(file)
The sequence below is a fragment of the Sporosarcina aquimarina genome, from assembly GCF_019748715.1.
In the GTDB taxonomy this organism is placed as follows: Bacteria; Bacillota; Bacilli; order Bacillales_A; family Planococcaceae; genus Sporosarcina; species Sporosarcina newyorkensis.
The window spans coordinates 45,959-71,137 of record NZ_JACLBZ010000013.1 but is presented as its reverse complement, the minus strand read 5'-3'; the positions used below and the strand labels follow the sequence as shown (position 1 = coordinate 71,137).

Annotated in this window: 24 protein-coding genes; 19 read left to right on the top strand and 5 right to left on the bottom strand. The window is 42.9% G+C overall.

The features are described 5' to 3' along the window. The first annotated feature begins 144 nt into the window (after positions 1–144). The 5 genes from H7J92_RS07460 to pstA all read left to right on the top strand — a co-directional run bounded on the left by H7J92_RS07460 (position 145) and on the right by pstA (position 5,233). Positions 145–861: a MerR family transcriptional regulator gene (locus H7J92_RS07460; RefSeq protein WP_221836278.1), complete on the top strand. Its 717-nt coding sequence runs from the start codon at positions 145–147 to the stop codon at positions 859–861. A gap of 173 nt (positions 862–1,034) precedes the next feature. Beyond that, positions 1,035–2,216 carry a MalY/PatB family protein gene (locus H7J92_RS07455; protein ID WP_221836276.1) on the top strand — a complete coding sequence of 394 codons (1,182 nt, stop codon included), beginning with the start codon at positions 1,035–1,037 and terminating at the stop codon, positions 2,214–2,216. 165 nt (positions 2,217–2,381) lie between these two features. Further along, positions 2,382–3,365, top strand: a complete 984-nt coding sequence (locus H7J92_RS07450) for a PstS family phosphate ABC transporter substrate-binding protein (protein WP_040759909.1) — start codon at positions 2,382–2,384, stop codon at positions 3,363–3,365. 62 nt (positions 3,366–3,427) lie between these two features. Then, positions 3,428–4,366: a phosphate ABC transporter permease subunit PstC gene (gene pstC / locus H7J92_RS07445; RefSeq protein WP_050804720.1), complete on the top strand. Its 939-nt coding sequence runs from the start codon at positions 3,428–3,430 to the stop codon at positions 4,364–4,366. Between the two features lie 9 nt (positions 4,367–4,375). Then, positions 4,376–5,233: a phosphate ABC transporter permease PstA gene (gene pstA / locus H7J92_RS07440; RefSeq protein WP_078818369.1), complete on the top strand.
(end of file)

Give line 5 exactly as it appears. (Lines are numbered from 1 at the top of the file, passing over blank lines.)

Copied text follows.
The features are described 5' to 3' along the window. The first annotated feature begins 144 nt into the window (after positions 1–144). The 5 genes from H7J92_RS07460 to pstA all read left to right on the top strand — a co-directional run bounded on the left by H7J92_RS07460 (position 145) and on the right by pstA (position 5,233). Positions 145–861: a MerR family transcriptional regulator gene (locus H7J92_RS07460; RefSeq protein WP_221836278.1), complete on the top strand. Its 717-nt coding sequence runs from the start codon at positions 145–147 to the stop codon at positions 859–861. A gap of 173 nt (positions 862–1,034) precedes the next feature. Beyond that, positions 1,035–2,216 carry a MalY/PatB family protein gene (locus H7J92_RS07455; protein ID WP_221836276.1) on the top strand — a complete coding sequence of 394 codons (1,182 nt, stop codon included), beginning with the start codon at positions 1,035–1,037 and terminating at the stop codon, positions 2,214–2,216. 165 nt (positions 2,217–2,381) lie between these two features. Further along, positions 2,382–3,365, top strand: a complete 984-nt coding sequence (locus H7J92_RS07450) for a PstS family phosphate ABC transporter substrate-binding protein (protein WP_040759909.1) — start codon at positions 2,382–2,384, stop codon at positions 3,363–3,365. 62 nt (positions 3,366–3,427) lie between these two features. Then, positions 3,428–4,366: a phosphate ABC transporter permease subunit PstC gene (gene pstC / locus H7J92_RS07445; RefSeq protein WP_050804720.1), complete on the top strand. Its 939-nt coding sequence runs from the start codon at positions 3,428–3,430 to the stop codon at positions 4,364–4,366. Between the two features lie 9 nt (positions 4,367–4,375). Then, positions 4,376–5,233: a phosphate ABC transporter permease PstA gene (gene pstA / locus H7J92_RS07440; RefSeq protein WP_078818369.1), complete on the top strand.